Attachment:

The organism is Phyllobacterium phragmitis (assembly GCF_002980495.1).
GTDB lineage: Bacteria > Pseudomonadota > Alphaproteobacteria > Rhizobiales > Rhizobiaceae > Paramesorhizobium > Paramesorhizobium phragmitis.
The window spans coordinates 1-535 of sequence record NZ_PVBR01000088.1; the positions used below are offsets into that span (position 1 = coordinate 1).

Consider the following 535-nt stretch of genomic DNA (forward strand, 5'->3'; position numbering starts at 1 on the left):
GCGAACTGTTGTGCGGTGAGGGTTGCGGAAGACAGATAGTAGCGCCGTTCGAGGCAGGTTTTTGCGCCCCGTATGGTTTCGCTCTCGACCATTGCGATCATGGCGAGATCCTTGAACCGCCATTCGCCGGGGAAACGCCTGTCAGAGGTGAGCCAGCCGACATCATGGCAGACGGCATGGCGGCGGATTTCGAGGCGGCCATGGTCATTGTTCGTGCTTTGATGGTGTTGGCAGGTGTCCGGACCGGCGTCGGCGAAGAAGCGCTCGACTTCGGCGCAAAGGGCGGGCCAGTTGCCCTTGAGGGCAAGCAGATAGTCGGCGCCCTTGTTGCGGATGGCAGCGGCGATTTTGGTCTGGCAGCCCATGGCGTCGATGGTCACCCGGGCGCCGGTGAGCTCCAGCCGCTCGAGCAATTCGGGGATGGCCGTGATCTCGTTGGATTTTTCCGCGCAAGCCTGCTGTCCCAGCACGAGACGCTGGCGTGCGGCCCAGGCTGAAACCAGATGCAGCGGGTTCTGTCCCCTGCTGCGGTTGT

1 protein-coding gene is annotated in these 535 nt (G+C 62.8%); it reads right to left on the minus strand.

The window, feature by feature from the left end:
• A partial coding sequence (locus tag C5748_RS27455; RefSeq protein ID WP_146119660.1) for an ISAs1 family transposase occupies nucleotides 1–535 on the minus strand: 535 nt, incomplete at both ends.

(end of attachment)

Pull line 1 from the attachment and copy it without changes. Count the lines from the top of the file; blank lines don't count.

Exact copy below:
The organism is Phyllobacterium phragmitis (assembly GCF_002980495.1).